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L’amélioration humaine à l’ère du genome editing.

Si le terme amélioration humaine, human enhancement, est utilisé depuis maintenant plusieurs décennies (1), l’OMS (Organisation Mondiale pour la Santé) vient d’en donner une version actualisée, dans le cadre de ses recommandations pour la gouvernance du genome editing, edition du génome (1). Au delà de la traditionnelle question de la limite entre les pratiques qui relèvent de la santé et les pratiques qui relèvent de l’amélioration, sept cas hypothétiques, imaginés et commentés par l’OMS, dessinent les contours de de l’amélioration humaine à l’heure du genome editing et de CRISPR-Cas9. On y relève en particulier :


Le rapport présente par ailleurs une très interessante et impressionnante synthèse des applications potentielles des technologies d’édition du génome, actuelles, potentielles et spéculatives (3) :

To alter genes or their activity in: (i) human somatic cells or tissues (including organoids), or germline cells (zygotes, early embryos, pluripotent stem cells, embryo models, germ cells, spermatogonial stem cells, gamete precursor cells or gametes); or (ii) laboratory animals containing human genes, cells or tissues.
• To study human biology and the role of specific genes and processes in, for example, development, physiology and disease.
• To establish a models of human genetic disease.
• To screen for human genes that are involved in disease or that respond to substances, including potential therapeutic agents and toxic materials.
• To refine techniques of genome editing and test specific reagents for use in somatic and germline human genome editing.

To treat genetic disorders: to alter genes or their activity ex vivo (e.g. using bone marrow stem cells) or in vivo (e.g. using viral vectors).
• To treat monogenic disorders by: (i) correcting the mutant allele for autosomal recessive, sex chromosome-linked or dominant
mutations in nuclear DNA or by correcting or eliminating mutant mitochondrial DNA; (ii) deleting the disease-causing variant for dominant mutations (e.g. for Huntington disease) or making deletions to promote exon skipping (e.g. for Duchenne muscular dystrophy); (iii) by boosting the expression of a closely related homologue through inactivating genes encoding repressors or by mutating repressor regulatory elements (e.g. to boost gamma globin gene expression for sickle-cell disease or beta-thalassaemia); or (iv) by using so-called safe harbour sites in the genome to integrate a gene whose expression will rescue a loss-of-function mutation ( leading to an enzyme deficiency).
• To boost an immune response against cancer cells (e.g. via chimeric antigen receptor (CAR) Tcells).
• To correct somatic mutations in stem cells leading to disease (e.g. acute mye loid leukaemia and chronic lymphocytic leukaemia).
• To treat polygenic disorders or disorders influenced by both genes and environment (e.g. coronary heart disease, cancer and auto
immune diseases).

To avoid inheritance of genetic disorders.
• To correct the mutant allele for monogenic disorders including autosomal recessive, sex chromosome-linked or dominant mutations in nuclear DNA or by correcting or eliminating mutant mitochondrial DNA.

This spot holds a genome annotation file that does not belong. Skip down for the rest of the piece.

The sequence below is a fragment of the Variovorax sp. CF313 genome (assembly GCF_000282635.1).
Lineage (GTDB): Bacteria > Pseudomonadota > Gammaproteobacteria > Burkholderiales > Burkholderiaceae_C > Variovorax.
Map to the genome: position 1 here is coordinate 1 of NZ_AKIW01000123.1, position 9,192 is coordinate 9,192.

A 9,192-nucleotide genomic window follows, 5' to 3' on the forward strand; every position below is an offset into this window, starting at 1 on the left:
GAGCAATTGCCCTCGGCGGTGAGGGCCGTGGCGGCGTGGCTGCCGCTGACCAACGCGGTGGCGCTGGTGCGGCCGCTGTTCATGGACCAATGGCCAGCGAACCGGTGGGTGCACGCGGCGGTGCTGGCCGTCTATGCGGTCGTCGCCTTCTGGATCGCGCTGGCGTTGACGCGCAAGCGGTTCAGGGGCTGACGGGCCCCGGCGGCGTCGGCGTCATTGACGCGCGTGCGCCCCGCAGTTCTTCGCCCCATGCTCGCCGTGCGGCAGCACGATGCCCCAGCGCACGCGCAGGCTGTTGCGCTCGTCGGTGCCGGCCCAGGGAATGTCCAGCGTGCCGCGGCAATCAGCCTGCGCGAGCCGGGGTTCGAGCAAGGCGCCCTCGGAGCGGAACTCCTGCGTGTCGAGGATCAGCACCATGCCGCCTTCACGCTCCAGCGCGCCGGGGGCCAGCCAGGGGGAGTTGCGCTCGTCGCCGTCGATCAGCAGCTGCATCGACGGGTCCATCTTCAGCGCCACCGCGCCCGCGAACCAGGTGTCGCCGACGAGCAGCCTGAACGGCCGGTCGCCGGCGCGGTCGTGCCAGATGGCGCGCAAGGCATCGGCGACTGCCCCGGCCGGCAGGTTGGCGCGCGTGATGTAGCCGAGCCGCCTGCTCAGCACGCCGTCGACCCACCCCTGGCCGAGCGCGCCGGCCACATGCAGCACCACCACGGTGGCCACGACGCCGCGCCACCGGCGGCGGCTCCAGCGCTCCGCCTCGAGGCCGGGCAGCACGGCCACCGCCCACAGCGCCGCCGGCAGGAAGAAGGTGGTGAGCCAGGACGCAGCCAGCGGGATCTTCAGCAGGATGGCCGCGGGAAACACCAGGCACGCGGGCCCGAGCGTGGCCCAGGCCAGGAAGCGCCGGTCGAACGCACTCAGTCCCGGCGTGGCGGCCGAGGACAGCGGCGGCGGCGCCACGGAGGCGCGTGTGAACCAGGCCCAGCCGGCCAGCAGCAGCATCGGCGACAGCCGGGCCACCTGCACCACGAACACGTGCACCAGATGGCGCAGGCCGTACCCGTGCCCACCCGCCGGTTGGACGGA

• To reduce the likelihood of complex, multifactorial or polygenic disorders (e.g. coronary heart disease, diabetes and auto immune diseases).

To treat infertility.
• To alter genes in gonadal supporting cells, such as Sertoli or granulosa cells, so that the germ cells can form functional sperm or oocytes.
• To correct mutations in germ cells in the testes or ovaries, or in germ line cells used to derive gametes in vitro.

To promote disease resistance: to alter an allele associated with increased risk of a disease or disorder to one that is protective.
• To reduce infectious diseases and parasites, for example, by altering human genes encoding pathogen receptors or that
allow pathogen replication (e.g. CC 5 for HIV).
• To reduce cancers due to (i) oncogene activation or(ii tumour suppressor mutations (which can involve lossof heterozygosity,
e.g. BRCA1 gene).
• To reduce genetic diseases influenced by known genetic risk factors/alleles (e.g. Alzheimer disease and APOE4 versus APOE2 or APOE3).

To improve robustness or quality of life: To alter an allele that may be relatively rare or common to a different common allele.
• To increase tolerance to, for example, lactose, gluten or alcohol (e.g. improve diet).
• To reduce blood cholesterol levels (e.g.improve metabolism).
• To avoid adverse drug events or promote better therapy ( reverse pharmacogenomics).

To add non-human traits: To introduce single or multiple genes not present in any human genome (e.g. non-human or synthetic genes).
• To amuse/entertain (e.g. green fluorescent protein).
• To improve sensory systems ( ultraviolet or infrared light, or electromagnetic fields).
• To obtain nutritional benefit from parts of plants plastics and other materials that humans cannot currently digest.
• To increase tolerance to drought, heat or cold.
• To provide resistance to pollutants or other environmental agents such as radiation.

To enhance human traits: To alter alleles to other variants, which may be common or rare (and give extreme characteristics), that are present within the family or in other human populations.
• To alter appearance (e.g. eye or hair colour).
• To alter abilities (e.g. muscle mass or perfect pitch).
• To increase muscle type, height, longevity or intelligence.
• To provide resistance to pollutants or other environmental agents such as radiation”.


1 – Simone Bateman, Jean Gayon. L’amélioration humaine, trois usages, trois enjeux. Médecine/Sciences. Octobre 2012.

2 – Human Genome Editing. A  framework for gouvernance, page 25. 

3  – Human Genome Editing. A  framework for gouvernance, page 6.








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